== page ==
Brazil’s Real Declines on Outlook for Swaps Program as Oil DropsFilipe Pacheco
Brazil’s real fell on speculation a program by the central bank aimed at supporting the exchange rate may be tapered. Currencies from commodity-exporting countries dropped globally as oil prices plunged.
The currency declined 1.3 percent to 2.5654 per dollar at the close of trade in Sao Paulo and dropped 3.4 percent in November. Swap rates, a gauge of expectations for changes in borrowing costs, rose 0.14 percentage point to 12.2 percent on the contract maturing in January 2017. It was still down 0.07 percentage point this month.
Central bank President Alexandre Tombini said yesterday that the country’s currency swaps program “meets the demand for protection in the economy,” which led to speculation among investors that the authority might end the intervention next year. The central bank adopted the swap program in August 2013 to reduce currency volatility and protect investors, Tombini said after President Dilma Rousseff confirmed he would remain at the helm of the central bank for her second term.
“Tombini’s speech brought some doubts and uncertainties about the continuation of the swap program,” Reginaldo Siaca, a foreign-exchange manager at Tov Corretora de Cambio in Sao Paulo, said in a telephone interview. “The end of it would certainly lead to a weaker real in the short term.”
Joaquim Levy, a former Banco Bradesco SA executive and Treasury secretary, was appointed finance minister by Rousseff yesterday. His tasks include restoring investor confidence and reviving growth in Latin America’s biggest economy.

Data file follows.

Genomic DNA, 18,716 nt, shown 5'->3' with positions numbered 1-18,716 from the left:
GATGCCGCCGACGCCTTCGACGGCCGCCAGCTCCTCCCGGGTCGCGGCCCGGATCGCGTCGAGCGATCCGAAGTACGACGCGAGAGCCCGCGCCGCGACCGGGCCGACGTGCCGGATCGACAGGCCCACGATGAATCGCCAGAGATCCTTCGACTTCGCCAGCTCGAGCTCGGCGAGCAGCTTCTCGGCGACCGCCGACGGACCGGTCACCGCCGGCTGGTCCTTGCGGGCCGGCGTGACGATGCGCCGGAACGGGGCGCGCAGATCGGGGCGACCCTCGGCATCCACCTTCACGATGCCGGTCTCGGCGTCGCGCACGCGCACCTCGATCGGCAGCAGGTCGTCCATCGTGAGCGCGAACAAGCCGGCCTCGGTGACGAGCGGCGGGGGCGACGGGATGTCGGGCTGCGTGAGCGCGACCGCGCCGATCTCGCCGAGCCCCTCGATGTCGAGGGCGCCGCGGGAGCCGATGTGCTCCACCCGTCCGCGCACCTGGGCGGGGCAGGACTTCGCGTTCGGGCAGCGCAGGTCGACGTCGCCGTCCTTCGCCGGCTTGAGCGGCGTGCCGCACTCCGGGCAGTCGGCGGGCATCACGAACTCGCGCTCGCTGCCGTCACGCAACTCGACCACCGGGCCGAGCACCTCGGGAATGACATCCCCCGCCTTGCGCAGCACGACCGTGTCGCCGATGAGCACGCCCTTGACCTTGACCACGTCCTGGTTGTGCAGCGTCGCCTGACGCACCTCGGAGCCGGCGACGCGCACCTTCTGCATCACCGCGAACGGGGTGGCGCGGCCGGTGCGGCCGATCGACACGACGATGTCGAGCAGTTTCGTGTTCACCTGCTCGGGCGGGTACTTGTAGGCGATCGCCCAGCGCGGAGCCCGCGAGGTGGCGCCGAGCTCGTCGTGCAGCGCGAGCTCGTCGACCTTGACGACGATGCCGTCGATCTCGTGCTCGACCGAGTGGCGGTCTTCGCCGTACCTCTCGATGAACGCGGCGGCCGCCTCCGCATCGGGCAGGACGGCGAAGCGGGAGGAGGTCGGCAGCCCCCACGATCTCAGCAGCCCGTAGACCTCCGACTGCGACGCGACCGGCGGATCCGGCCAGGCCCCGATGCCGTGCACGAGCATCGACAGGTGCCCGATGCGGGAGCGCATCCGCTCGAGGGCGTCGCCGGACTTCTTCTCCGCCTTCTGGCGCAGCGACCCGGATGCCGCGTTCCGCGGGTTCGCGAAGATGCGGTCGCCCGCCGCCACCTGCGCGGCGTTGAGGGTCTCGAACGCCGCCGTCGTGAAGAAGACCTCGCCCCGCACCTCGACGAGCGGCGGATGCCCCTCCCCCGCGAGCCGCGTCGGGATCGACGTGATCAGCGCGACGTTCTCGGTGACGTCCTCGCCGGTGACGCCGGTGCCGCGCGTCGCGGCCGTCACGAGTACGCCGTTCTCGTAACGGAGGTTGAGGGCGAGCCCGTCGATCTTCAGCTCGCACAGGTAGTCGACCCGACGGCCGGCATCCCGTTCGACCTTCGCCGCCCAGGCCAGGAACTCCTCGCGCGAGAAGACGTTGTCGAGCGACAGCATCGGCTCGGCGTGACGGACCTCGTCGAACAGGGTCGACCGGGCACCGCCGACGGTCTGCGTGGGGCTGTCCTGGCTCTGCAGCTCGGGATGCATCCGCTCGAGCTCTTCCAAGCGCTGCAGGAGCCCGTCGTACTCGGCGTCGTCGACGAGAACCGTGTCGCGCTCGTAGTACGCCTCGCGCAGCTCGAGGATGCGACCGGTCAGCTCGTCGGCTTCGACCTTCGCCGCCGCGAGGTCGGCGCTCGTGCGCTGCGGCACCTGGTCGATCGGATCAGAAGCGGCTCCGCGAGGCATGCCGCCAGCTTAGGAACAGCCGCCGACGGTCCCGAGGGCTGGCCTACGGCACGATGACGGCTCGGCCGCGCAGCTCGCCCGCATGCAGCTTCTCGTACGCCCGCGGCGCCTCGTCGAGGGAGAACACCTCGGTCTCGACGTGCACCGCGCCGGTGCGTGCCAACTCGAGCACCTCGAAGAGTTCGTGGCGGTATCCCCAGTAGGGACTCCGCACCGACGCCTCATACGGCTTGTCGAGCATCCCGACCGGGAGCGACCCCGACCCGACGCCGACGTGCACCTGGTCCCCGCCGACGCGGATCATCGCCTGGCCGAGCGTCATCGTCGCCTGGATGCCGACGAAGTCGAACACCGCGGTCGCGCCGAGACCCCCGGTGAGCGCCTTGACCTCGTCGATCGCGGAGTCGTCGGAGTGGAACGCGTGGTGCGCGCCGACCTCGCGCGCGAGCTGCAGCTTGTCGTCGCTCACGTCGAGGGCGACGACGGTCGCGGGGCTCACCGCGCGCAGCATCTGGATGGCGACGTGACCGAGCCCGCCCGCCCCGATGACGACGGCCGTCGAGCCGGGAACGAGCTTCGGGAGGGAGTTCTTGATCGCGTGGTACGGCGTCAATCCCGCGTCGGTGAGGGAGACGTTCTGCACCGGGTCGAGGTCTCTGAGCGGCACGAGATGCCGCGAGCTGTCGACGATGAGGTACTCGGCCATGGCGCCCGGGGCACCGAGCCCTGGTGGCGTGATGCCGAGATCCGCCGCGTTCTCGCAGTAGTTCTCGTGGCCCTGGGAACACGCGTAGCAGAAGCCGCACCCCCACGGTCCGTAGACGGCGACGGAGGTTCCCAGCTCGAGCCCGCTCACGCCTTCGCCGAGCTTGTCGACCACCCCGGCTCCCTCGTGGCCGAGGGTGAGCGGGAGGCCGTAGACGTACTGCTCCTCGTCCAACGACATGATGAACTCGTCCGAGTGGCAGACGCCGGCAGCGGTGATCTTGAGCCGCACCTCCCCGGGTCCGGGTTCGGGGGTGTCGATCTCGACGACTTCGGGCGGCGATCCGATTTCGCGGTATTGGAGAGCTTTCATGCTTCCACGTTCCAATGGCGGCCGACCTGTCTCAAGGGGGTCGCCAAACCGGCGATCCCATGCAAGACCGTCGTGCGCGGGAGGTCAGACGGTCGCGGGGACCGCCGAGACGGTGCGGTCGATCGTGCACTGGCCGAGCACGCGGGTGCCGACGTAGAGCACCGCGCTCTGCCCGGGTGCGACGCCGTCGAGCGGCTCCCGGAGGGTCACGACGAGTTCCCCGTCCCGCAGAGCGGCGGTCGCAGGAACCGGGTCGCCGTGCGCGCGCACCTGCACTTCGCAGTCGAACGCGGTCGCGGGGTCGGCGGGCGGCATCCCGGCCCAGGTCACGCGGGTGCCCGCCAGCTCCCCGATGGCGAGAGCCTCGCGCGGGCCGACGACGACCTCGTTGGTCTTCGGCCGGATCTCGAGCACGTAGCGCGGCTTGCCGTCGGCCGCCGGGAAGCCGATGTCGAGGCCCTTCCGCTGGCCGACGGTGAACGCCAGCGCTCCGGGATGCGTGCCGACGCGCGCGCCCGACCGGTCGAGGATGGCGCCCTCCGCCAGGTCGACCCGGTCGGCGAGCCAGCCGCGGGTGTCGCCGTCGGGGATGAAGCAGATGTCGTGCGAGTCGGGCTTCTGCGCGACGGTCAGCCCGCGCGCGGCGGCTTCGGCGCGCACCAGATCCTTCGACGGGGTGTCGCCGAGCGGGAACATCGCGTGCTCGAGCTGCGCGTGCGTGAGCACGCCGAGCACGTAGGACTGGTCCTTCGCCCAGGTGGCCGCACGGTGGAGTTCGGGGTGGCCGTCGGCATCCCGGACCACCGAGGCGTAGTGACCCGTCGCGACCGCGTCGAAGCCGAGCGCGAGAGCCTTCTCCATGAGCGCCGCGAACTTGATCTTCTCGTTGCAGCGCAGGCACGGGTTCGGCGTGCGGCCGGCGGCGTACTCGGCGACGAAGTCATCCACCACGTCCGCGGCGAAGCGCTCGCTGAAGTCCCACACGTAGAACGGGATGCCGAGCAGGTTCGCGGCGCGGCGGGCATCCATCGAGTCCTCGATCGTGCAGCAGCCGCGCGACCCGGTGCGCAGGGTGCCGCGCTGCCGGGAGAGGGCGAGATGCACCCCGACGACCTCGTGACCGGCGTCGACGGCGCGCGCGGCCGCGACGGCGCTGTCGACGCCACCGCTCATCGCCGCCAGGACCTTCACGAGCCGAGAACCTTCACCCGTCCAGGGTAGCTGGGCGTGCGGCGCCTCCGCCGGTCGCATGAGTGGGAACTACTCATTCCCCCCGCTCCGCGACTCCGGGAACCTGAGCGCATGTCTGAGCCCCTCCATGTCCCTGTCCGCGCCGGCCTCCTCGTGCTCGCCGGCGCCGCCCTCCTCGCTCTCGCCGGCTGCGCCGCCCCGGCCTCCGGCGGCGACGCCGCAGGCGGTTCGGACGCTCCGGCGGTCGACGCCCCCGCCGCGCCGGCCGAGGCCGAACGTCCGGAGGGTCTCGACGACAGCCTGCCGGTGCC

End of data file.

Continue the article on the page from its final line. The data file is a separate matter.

Levy said yesterday that the government would pursue a primary budget surplus target, which excludes interest payments, of 1.2 percent of gross domestic product in 2015 and of at least 2 percent in 2016 and 2017. He also said the government would make public accounts more transparent, work to increase the economy’s productivity and aim to reduce gross public debt as a percentage of GDP.
Brazil’s currency also dropped amid a broad decline among commodity-related currencies as crude oil tumbled after OPEC decided to take no action to ease a global oil-supply glut.
One-month implied volatility on options for the real, reflecting projected shifts in the exchange rate, remained the highest among 31 major currencies tracked by Bloomberg after the Russian ruble.
Brazil’s gross domestic product grew 0.1 percent in the third quarter over the three previous months, the national statistics agency said today. The result, which pulls Brazil from the recession it entered in the first half of the year, was below the median estimate of 0.2 percent growth from 46 analysts surveyed by Bloomberg.
This year’s economic expansion will slow to 0.3 percent from 2.5 percent in 2013, according to analysts surveyed by Bloomberg. That would fall short of the Latin American average for the fourth straight year. Growth will accelerate to 1 percent next year, the survey shows.
Standard & Poor’s reduced Brazil’s credit rating in March to one level above junk, citing a slowdown in economic growth and a deterioration in fiscal accounts.
The central bank under Tombini unexpectedly raised the target lending rate on Oct. 29 by a quarter-percentage point to 11.25 percent to slow inflation.